I have been a fan of the houses of WA architect Ben Mountford for a while now. You might remember I did a story a few years ago on the renovation and extension he designed for this old Mt Hawthorn cottage, which won him an architecture award. His homes are cool; yet relaxed and liveable, different; but not pretentious, and every element is always super-functional while looking great; nothing feels superfluous. Plus Ben is also a ridiculously nice person. He even brought one of those famous apple strudels from Corica’s to our interview. I am always a fan of people that give you cake. Mind you Voldemort could offer me cake and I’d be enamoured. But Ben really is a nice guy, cake or not.
Today I have another of Ben’s homes to share with you guys - this eco-friendly, new-build in Maylands, built on a tiny infill block and surrounded by old trees and edible gardens.
Photo by Red Images Fine Photography.
BEAUTIFUL LIGHT: While a lot of people design a house and simply try to frame a view, Ben tries to frame – and capture – light. “People have less time these days, so I always try to frame places where there’s family connections and good connections to the sun,” he says. “For example, beautiful sun on the kitchen table in the morning when everyone is together.” In this home, the louvered windows not only offer ventilation and cooling, but reflect little rainbow light rays up the staircase. The owner says the way light plays in the home is one of her favourite things about it. “When the sun comes into the living area, the quality of the light is just lovely,” she says. Photo by Red Images Fine Photography.
I'M A FAN: The beautiful timber fans were from Big Ass Fans. One of the best modern company names I have ever heard because once you hear it once you never forget it. Photo by Stephen Nicholls.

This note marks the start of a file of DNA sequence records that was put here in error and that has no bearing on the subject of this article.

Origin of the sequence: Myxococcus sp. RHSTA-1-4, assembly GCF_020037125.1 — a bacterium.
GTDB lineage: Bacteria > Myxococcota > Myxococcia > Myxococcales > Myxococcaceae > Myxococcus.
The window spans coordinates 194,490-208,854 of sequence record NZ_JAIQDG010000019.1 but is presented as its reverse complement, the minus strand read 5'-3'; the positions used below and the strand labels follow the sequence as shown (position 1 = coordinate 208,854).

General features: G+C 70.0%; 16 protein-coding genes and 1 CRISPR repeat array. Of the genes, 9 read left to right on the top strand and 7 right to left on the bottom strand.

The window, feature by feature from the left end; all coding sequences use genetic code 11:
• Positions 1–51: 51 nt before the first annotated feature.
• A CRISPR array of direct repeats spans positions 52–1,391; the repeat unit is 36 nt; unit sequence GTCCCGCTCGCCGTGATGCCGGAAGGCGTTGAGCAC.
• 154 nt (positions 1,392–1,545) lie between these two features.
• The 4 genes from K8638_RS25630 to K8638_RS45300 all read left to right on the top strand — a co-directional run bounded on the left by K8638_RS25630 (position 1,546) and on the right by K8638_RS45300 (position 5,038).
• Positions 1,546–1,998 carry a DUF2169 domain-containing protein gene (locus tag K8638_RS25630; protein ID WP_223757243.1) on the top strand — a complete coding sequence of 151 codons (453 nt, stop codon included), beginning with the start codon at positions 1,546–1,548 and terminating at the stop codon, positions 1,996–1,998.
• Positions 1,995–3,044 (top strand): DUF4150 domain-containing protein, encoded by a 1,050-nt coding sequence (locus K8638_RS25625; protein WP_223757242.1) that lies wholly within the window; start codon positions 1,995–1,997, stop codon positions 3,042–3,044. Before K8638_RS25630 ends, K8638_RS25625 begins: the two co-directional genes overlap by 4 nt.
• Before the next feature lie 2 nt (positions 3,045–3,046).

EDIBLE GARDENS: Permaculture gardens fill the western side of the block. “We came here after the job was done and made a big salad – it was really good!” says Ben. Photo by Red Images Fine Photography.
URBAN AND ECO: With the house in a semi-industrial pocket of Maylands, Ben designed the home’s elevation, with its double-height raking ceiling, to complement the shape of old warehouses nearby. “The weatherboard is a bit of an Eastern states kind of thing,” says Ben. “It’s an industrial form with a residential cladding.” The single pitched roof is as functional as it is eye-catching. Not only does it have solar panels, its design means hot air rises to the top of the house, where it is let out through open windows, keeping the house cool even through the hottest summer days. Photo by Stephen Nicholls.
Some of you may have been lucky enough to visit it in person for the awesome event that is Open House Perth
. You guys will understand why I think it’s House Nerd-worthy! When we live in a city in a time when more than 95% of new homes are by project home builders, here is a house that is refreshingly different – it’s not unnecessarily large, it’s a freestanding house with just two bedrooms, it was designed specifically for just one person, and rather than slavishly following trends or resale requirements, it’s exactly what she wanted.
Built on a 295sqm infill block that was once the backyard of another home, this is a small house – but it doesn’t feel small.